Really? This seems weirdly naive and idealistic for a man whose entire persona is built on being neither of those things. It’s almost… idealistic! And, indeed, that’s the picture of Carles that arises from this article — a sort of unholy amalgam of angry teenager and bewildered 40-something, shaking his fist about how UNFAIR it all is. Of course, this might just be ‘part’ of the ‘joke,’ but he sounds pretty sincere, which perhaps isn’t that surprising given that he’s being sincere about being cynical and disaffected.
So, OK, let’s take him seriously.
I guess I never truly bought into the idea of the Internet being some massive disruptive force on media. It always seemed pretty clear that it was a medium like any other, in that its unprecedented reach and possibilities would eventually be commercialized and monetized. This has happened with every single other medium that’s thrived in human history, after all — the printing press, radio, TV, etc. They’ve all emerged as disruptive technologies and all been reintegrated back into mainstream commerce. Sometimes the disruption brings the downfall of old conglomerates and the rise of new ones, but the technology never stays independent. Under the terms of capitalism, it can’t, and none of these technologies have been potent enough yet to transcend the rules of the game. (Tim Wu’s book The Master Switch is an excellent examination of this phenomenon.)
That’s not to say that the Internet isn’t fundamentally different from those other technologies. With TV, what you watched was largely decided by the networks. With newspapers, the news you read — and not just how that news was depicted but which news even merited reporting — was decided by the editor.
What Carles describes as scalable media is an attempt to recreate this, for big media companies to monetize the web and dictate the nature of content. He’s right in that the nature of the content doesn’t matter in this model, any more than it mattered whether it was The Brady Bunch or The Bill Cosby Show that screened around the ads on TV, except in the respect that one drove more viewers than the other. Media has always existed to attract consumers and thus been geared and constructed to do exactly that. But that’s not to say that there was never any good TV.
And the difference with the web is that you don’t need to buy into this model — certainly not as a consumer, anyway, which is the point of view from which Carles is writing here. The problem with his view is that it portrays the consumer as entirely passive. It’s the same sort of idea that characterized viewers as slumping mindlessly in front of their TVs during the ’80s, and people older than me can probably recall earlier examples. But if the Internet is one thing, it’s diverse. Hugely so. Unprecedentedly so. Sure, there will always be people whose interaction with the possibilities of the web will entail little more than clicking on Facebook’s “recommended articles,” and Google’s algorithms will always be pushing you in the direction of the content it wants you to read. But the only person making you click those BuzzFeed links is you.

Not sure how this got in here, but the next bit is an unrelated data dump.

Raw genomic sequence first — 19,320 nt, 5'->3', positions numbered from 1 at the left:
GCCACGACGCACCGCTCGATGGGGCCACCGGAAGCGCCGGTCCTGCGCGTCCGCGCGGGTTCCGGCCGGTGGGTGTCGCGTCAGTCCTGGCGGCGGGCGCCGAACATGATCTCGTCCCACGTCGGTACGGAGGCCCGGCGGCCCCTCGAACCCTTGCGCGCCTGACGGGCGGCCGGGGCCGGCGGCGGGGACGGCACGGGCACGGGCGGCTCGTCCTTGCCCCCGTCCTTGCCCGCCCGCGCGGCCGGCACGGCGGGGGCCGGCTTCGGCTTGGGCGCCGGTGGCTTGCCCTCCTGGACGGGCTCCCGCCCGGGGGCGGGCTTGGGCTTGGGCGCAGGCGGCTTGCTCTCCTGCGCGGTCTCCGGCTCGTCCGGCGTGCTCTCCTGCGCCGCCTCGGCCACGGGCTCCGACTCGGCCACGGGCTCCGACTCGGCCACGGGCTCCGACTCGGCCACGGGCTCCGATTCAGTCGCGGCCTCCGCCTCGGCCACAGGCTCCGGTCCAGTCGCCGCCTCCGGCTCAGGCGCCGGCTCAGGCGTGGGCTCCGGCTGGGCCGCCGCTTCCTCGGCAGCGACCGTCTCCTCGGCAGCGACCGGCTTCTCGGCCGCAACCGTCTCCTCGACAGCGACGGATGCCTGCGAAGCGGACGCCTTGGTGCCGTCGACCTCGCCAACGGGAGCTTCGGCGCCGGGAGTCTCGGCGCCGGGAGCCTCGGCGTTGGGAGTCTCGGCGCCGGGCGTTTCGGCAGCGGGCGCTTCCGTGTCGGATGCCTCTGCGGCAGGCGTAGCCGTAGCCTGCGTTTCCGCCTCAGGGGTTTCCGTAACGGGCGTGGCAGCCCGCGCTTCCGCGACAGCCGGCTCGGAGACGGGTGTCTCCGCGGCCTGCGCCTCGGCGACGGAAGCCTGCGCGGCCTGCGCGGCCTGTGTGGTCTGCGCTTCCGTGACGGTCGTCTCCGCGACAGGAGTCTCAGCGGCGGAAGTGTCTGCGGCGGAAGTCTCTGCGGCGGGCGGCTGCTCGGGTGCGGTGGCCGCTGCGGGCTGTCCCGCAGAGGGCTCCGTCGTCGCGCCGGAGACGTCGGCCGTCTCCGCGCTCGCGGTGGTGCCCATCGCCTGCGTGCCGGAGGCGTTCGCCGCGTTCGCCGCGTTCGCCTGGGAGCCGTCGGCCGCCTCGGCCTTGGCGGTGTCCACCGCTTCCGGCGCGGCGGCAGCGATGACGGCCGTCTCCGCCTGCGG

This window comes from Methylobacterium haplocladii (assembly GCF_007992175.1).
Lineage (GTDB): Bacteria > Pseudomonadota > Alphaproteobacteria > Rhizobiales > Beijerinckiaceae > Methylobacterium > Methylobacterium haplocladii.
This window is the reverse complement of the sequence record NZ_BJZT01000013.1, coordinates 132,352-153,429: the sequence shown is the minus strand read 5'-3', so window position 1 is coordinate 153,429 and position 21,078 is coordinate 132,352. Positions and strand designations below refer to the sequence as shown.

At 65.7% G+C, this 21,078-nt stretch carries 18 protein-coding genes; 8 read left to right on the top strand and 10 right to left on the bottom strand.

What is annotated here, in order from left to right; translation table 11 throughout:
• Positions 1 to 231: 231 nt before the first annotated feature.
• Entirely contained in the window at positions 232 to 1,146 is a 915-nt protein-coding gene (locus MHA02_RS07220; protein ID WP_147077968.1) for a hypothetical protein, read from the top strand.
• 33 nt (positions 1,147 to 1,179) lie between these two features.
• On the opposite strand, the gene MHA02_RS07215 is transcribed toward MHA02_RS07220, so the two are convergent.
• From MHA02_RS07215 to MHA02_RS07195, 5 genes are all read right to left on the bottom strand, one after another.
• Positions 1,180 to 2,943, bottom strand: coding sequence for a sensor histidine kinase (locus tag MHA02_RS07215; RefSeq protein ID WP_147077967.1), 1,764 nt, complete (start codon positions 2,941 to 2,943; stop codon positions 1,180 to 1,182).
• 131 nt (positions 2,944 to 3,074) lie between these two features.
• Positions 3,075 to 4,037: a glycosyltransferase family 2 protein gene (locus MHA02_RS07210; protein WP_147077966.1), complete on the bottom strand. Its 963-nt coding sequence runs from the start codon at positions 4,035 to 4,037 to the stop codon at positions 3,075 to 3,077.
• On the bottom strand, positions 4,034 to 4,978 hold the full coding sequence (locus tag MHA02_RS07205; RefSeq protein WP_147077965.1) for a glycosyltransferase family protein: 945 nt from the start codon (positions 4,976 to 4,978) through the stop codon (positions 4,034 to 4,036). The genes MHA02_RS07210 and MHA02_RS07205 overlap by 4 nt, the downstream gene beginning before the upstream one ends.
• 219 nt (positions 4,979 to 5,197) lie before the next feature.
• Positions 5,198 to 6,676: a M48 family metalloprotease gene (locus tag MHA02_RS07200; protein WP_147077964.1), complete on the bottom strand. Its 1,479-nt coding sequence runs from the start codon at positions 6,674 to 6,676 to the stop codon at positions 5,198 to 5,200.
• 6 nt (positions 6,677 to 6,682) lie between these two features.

“Meaningless” culture might be provided on a far larger scale these days, but so is actual information — and anyway, culture has the meaning that you find in it. Carles’ entire approach has always precluded any sort of meaning, because its meaning was always undermined by the context and tone of the writing. That’s not to say that the rest of the Internet is like that, though. The sum total of human knowledge is here. It’s a resource that people would still be looking at with wonder and astonishment were they not already so jaded about it. As per a 2010 Nielsen survey, the average user visits 89 domains a month. I’m sure that’s how the big players like it. The difference is that there is a virtually infinite number of places where people can go. If you’re sick of HuffPo, go and read some papers on particle physics.
A final point: toward the end of his post, Carles asks: “Do u evr have those days where u just want 2 be a ‘writer’ but then u realize all u can rlly do is pump meaningless noise into an overcrowded medium that is just trying 2 capture information/analytix to justify their ‘reach’ despite having no actual reach/influence with real ppl?” As a ‘writer’ who publishes largely online, I’d answer: yes. Absolutely. But what’s the alternative? Without the Internet, we’d be… what? More people will read this essay than they ever would have done had I published it in a limited-run print magazine or journal.
It’s fascinating to hear Carles talk about this stuff, given how much he himself has contributed to the existence of the blank, meaningless click culture he now claims to disavow. Or, who knows — perhaps I’ve just been ‘trolled’ into the cycle of ‘hype’ to promote his relevant new ebook. I hope not. That’d be really sad — and not primarily for me.